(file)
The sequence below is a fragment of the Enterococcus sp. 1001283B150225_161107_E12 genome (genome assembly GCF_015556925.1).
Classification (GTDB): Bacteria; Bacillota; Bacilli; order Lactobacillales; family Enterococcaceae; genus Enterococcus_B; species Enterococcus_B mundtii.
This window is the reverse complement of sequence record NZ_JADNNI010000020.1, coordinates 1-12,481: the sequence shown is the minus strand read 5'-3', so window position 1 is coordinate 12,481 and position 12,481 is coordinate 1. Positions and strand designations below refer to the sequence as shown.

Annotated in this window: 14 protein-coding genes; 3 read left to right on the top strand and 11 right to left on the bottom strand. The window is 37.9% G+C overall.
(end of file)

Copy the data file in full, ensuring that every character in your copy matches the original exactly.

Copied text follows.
The sequence below is a fragment of the Enterococcus sp. 1001283B150225_161107_E12 genome (genome assembly GCF_015556925.1).
Classification (GTDB): Bacteria; Bacillota; Bacilli; order Lactobacillales; family Enterococcaceae; genus Enterococcus_B; species Enterococcus_B mundtii.
This window is the reverse complement of sequence record NZ_JADNNI010000020.1, coordinates 1-12,481: the sequence shown is the minus strand read 5'-3', so window position 1 is coordinate 12,481 and position 12,481 is coordinate 1. Positions and strand designations below refer to the sequence as shown.

Annotated in this window: 14 protein-coding genes; 3 read left to right on the top strand and 11 right to left on the bottom strand. The window is 37.9% G+C overall.